As SIPRI notes: “In the medium- to long-term, the increase of 80 per cent or more in military spending required by some member states to reach the 2 per cent target is unprecedented for NATO members in peacetime. Since the end of the 1950–53 Korean War, the trend in almost all NATO members’ military budgets as a share of GDP has been downwards or flat, even during periods of increased tension with the Soviet Union.”
The United States as the world’s biggest weapons exporter stands to gain decisively from the enlarged European budgets and markets, from the sale of missile systems, tanks, warships and fighter jets. The added bonus for the Washington-dominated International Monetary Fund (IMF) is that if indebtedness of military spendthrift countries ensues then their future economic duress will permit an austerity-driven expropriation of economies for the benefit of Western finance capital. The process is not unlike what has already befallen Greece.
In the deluge of Western media reportage on the Greek debt crisis, one key aspect remains strangely hidden. That is, the fact that Greece’s debt burden of $320 billion has largely been incurred from decades of exorbitant militarism. Some estimates put at least half of the total Greek debt pile – more than $150 billion – down to military spending.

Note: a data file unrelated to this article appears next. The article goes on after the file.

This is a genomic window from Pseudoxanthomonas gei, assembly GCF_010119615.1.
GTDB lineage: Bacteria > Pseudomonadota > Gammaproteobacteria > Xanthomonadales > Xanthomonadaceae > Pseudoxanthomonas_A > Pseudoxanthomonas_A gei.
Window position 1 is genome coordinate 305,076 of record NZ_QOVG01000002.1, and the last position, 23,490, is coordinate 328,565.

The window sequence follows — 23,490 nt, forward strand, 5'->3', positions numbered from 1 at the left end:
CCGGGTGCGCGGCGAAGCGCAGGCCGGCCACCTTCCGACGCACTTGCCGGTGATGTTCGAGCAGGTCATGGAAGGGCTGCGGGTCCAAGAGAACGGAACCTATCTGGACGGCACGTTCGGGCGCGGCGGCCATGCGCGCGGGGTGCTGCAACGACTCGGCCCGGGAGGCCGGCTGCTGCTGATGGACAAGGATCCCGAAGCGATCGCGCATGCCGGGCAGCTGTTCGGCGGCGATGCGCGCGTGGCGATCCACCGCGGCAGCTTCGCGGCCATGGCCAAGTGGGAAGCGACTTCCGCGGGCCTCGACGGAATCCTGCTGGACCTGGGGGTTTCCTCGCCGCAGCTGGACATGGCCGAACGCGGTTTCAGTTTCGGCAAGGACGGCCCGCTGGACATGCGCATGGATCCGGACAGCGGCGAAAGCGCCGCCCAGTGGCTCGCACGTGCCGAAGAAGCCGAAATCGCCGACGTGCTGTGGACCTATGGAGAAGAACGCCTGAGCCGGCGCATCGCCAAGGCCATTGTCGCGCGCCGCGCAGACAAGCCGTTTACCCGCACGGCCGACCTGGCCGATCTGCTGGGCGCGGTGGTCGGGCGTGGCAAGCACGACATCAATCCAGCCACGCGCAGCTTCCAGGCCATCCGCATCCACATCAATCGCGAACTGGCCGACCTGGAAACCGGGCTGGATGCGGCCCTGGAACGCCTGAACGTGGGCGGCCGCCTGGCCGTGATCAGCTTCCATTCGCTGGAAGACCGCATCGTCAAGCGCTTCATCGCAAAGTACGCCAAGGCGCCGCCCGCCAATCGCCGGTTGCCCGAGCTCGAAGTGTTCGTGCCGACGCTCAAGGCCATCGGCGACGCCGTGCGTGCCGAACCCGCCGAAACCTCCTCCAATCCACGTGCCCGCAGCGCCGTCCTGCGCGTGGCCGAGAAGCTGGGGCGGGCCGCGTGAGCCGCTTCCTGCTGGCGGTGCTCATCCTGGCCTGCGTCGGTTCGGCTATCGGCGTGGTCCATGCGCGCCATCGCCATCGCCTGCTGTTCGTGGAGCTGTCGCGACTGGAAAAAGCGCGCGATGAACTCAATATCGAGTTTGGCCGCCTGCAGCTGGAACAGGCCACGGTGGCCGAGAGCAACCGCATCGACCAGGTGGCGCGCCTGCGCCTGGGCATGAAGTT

Before the onset of the current debt crisis in 2010, Greece was spending some 7 per cent of its GDP on military, when many other European countries were allocating about 2 per cent. Even now, five years after economic collapse, Greece is still the highest military spender in the European Union – at 2.2 per cent of GDP. Out of the 28-member NATO military alliance, Greece is the second highest such spender after the United States, which allocates about 3.8 per cent of its economic output to military.
The Greek government of Alexis Tsipras and the institutional creditors among the EU, European Central Bank and the IMF have studiously ignored a glaringly obvious option for trying to put Greece’s national finances on a sounder footing – namely, a massive shrinking of the country’s military.
If Greece were to reduce its military spend by half to around 1 per cent of GDP, as in Italy, Belgium, Spain or Germany, that could generate $2 billion in finances that would meet the IMF’s immediate demands and help to avoid the swingeing austerity measures demanded by the EU/ECB/IMF Troika.
But there is a good reason why the Troika of creditors are refusing that option. Greece’s military extravagance over many years has been an absolute goldmine for German, French and American weapons industries. Out of the $150 billion in military spending by Greece during the years up to 2010, 25 per cent of the purchases were from Germany, 13 per cent from France and 42 per cent from the US, according to figures from SIPRI.